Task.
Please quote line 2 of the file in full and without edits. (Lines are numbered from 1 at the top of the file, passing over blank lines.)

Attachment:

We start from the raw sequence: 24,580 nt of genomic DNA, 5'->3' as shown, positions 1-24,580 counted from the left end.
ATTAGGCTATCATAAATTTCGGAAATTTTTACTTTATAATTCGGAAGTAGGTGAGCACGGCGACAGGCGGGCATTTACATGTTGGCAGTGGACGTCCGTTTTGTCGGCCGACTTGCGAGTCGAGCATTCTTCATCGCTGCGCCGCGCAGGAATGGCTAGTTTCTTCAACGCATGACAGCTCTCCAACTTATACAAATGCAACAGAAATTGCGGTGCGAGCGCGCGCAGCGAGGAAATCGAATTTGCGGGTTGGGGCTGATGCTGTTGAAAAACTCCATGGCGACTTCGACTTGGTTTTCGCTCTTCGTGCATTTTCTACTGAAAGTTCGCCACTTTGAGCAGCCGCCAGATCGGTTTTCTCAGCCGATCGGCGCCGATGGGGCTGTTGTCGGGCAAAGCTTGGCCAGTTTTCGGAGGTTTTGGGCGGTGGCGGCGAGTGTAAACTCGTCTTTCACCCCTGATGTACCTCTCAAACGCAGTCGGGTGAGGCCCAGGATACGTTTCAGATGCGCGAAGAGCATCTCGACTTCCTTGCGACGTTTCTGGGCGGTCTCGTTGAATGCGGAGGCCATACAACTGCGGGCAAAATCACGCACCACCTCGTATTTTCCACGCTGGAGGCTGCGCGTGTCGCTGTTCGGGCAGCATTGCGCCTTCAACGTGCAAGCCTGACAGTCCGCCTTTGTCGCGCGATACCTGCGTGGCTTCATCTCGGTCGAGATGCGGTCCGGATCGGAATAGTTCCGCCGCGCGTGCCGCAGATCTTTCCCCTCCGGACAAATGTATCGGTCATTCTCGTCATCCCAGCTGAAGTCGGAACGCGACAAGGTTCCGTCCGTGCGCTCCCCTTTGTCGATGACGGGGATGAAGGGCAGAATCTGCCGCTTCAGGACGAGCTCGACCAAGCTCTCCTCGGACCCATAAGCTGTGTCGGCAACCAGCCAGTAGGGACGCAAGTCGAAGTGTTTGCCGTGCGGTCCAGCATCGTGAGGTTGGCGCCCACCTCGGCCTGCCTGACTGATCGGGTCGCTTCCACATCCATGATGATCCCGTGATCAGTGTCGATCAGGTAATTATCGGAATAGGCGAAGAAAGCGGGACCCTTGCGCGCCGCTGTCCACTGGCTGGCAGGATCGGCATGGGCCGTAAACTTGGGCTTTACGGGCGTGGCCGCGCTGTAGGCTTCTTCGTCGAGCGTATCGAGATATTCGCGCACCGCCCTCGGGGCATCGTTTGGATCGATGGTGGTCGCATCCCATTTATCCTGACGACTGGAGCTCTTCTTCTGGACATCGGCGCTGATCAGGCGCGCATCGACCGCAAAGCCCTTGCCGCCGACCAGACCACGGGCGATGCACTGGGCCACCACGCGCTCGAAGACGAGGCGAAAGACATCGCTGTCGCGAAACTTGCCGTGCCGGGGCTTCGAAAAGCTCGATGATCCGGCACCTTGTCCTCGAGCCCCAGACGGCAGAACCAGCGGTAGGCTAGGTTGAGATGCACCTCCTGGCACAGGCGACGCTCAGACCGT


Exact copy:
ATTAGGCTATCATAAATTTCGGAAATTTTTACTTTATAATTCGGAAGTAGGTGAGCACGGCGACAGGCGGGCATTTACATGTTGGCAGTGGACGTCCGTTTTGTCGGCCGACTTGCGAGTCGAGCATTCTTCATCGCTGCGCCGCGCAGGAATGGCTAGTTTCTTCAACGCATGACAGCTCTCCAACTTATACAAATGCAACAGAAATTGCGGTGCGAGCGCGCGCAGCGAGGAAATCGAATTTGCGGGTTGGGGCTGATGCTGTTGAAAAACTCCATGGCGACTTCGACTTGGTTTTCGCTCTTCGTGCATTTTCTACTGAAAGTTCGCCACTTTGAGCAGCCGCCAGATCGGTTTTCTCAGCCGATCGGCGCCGATGGGGCTGTTGTCGGGCAAAGCTTGGCCAGTTTTCGGAGGTTTTGGGCGGTGGCGGCGAGTGTAAACTCGTCTTTCACCCCTGATGTACCTCTCAAACGCAGTCGGGTGAGGCCCAGGATACGTTTCAGATGCGCGAAGAGCATCTCGACTTCCTTGCGACGTTTCTGGGCGGTCTCGTTGAATGCGGAGGCCATACAACTGCGGGCAAAATCACGCACCACCTCGTATTTTCCACGCTGGAGGCTGCGCGTGTCGCTGTTCGGGCAGCATTGCGCCTTCAACGTGCAAGCCTGACAGTCCGCCTTTGTCGCGCGATACCTGCGTGGCTTCATCTCGGTCGAGATGCGGTCCGGATCGGAATAGTTCCGCCGCGCGTGCCGCAGATCTTTCCCCTCCGGACAAATGTATCGGTCATTCTCGTCATCCCAGCTGAAGTCGGAACGCGACAAGGTTCCGTCCGTGCGCTCCCCTTTGTCGATGACGGGGATGAAGGGCAGAATCTGCCGCTTCAGGACGAGCTCGACCAAGCTCTCCTCGGACCCATAAGCTGTGTCGGCAACCAGCCAGTAGGGACGCAAGTCGAAGTGTTTGCCGTGCGGTCCAGCATCGTGAGGTTGGCGCCCACCTCGGCCTGCCTGACTGATCGGGTCGCTTCCACATCCATGATGATCCCGTGATCAGTGTCGATCAGGTAATTATCGGAATAGGCGAAGAAAGCGGGACCCTTGCGCGCCGCTGTCCACTGGCTGGCAGGATCGGCATGGGCCGTAAACTTGGGCTTTACGGGCGTGGCCGCGCTGTAGGCTTCTTCGTCGAGCGTATCGAGATATTCGCGCACCGCCCTCGGGGCATCGTTTGGATCGATGGTGGTCGCATCCCATTTATCCTGACGACTGGAGCTCTTCTTCTGGACATCGGCGCTGATCAGGCGCGCATCGACCGCAAAGCCCTTGCCGCCGACCAGACCACGGGCGATGCACTGGGCCACCACGCGCTCGAAGACGAGGCGAAAGACATCGCTGTCGCGAAACTTGCCGTGCCGGGGCTTCGAAAAGCTCGATGATCCGGCACCTTGTCCTCGAGCCCCAGACGGCAGAACCAGCGGTAGGCTAGGTTGAGATGCACCTCCTGGCACAGGCGACGCTCAGACCGT